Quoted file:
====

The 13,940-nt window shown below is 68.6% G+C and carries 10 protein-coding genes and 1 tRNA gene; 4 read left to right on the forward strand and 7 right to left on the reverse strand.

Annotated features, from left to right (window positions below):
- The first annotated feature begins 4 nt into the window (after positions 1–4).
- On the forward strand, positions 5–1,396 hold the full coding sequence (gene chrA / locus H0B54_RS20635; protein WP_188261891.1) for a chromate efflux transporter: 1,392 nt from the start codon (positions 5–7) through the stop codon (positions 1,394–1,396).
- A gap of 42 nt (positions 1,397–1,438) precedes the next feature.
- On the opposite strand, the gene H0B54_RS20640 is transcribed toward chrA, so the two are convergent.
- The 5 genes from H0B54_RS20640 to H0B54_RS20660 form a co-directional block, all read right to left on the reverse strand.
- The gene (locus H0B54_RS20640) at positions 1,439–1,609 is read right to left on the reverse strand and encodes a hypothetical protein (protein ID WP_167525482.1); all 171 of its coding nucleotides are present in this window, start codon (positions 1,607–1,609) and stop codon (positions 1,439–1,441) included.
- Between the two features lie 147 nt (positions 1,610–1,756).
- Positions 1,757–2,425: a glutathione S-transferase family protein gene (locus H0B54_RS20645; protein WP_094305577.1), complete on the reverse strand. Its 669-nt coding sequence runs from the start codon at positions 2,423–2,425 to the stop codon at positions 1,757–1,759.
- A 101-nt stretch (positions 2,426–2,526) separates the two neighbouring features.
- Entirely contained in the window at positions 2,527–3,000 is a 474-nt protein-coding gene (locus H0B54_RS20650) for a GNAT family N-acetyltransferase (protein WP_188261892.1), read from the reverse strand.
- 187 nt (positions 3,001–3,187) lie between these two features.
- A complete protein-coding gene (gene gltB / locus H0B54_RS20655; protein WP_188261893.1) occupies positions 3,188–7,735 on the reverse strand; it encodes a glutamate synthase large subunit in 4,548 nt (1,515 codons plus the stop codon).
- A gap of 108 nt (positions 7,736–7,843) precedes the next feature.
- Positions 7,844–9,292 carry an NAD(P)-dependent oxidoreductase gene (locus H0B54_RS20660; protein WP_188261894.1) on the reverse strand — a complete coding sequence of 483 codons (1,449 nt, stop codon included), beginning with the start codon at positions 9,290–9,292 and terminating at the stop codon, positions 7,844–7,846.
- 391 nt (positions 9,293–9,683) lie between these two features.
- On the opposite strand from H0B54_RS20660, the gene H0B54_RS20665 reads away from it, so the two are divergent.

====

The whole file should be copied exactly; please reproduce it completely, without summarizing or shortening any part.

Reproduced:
The 13,940-nt window shown below is 68.6% G+C and carries 10 protein-coding genes and 1 tRNA gene; 4 read left to right on the forward strand and 7 right to left on the reverse strand.

Annotated features, from left to right (window positions below):
- The first annotated feature begins 4 nt into the window (after positions 1–4).
- On the forward strand, positions 5–1,396 hold the full coding sequence (gene chrA / locus H0B54_RS20635; protein WP_188261891.1) for a chromate efflux transporter: 1,392 nt from the start codon (positions 5–7) through the stop codon (positions 1,394–1,396).
- A gap of 42 nt (positions 1,397–1,438) precedes the next feature.
- On the opposite strand, the gene H0B54_RS20640 is transcribed toward chrA, so the two are convergent.
- The 5 genes from H0B54_RS20640 to H0B54_RS20660 form a co-directional block, all read right to left on the reverse strand.
- The gene (locus H0B54_RS20640) at positions 1,439–1,609 is read right to left on the reverse strand and encodes a hypothetical protein (protein ID WP_167525482.1); all 171 of its coding nucleotides are present in this window, start codon (positions 1,607–1,609) and stop codon (positions 1,439–1,441) included.
- Between the two features lie 147 nt (positions 1,610–1,756).
- Positions 1,757–2,425: a glutathione S-transferase family protein gene (locus H0B54_RS20645; protein WP_094305577.1), complete on the reverse strand. Its 669-nt coding sequence runs from the start codon at positions 2,423–2,425 to the stop codon at positions 1,757–1,759.
- A 101-nt stretch (positions 2,426–2,526) separates the two neighbouring features.
- Entirely contained in the window at positions 2,527–3,000 is a 474-nt protein-coding gene (locus H0B54_RS20650) for a GNAT family N-acetyltransferase (protein WP_188261892.1), read from the reverse strand.
- 187 nt (positions 3,001–3,187) lie between these two features.
- A complete protein-coding gene (gene gltB / locus H0B54_RS20655; protein WP_188261893.1) occupies positions 3,188–7,735 on the reverse strand; it encodes a glutamate synthase large subunit in 4,548 nt (1,515 codons plus the stop codon).
- A gap of 108 nt (positions 7,736–7,843) precedes the next feature.
- Positions 7,844–9,292 carry an NAD(P)-dependent oxidoreductase gene (locus H0B54_RS20660; protein WP_188261894.1) on the reverse strand — a complete coding sequence of 483 codons (1,449 nt, stop codon included), beginning with the start codon at positions 9,290–9,292 and terminating at the stop codon, positions 7,844–7,846.
- 391 nt (positions 9,293–9,683) lie between these two features.
- On the opposite strand from H0B54_RS20660, the gene H0B54_RS20665 reads away from it, so the two are divergent.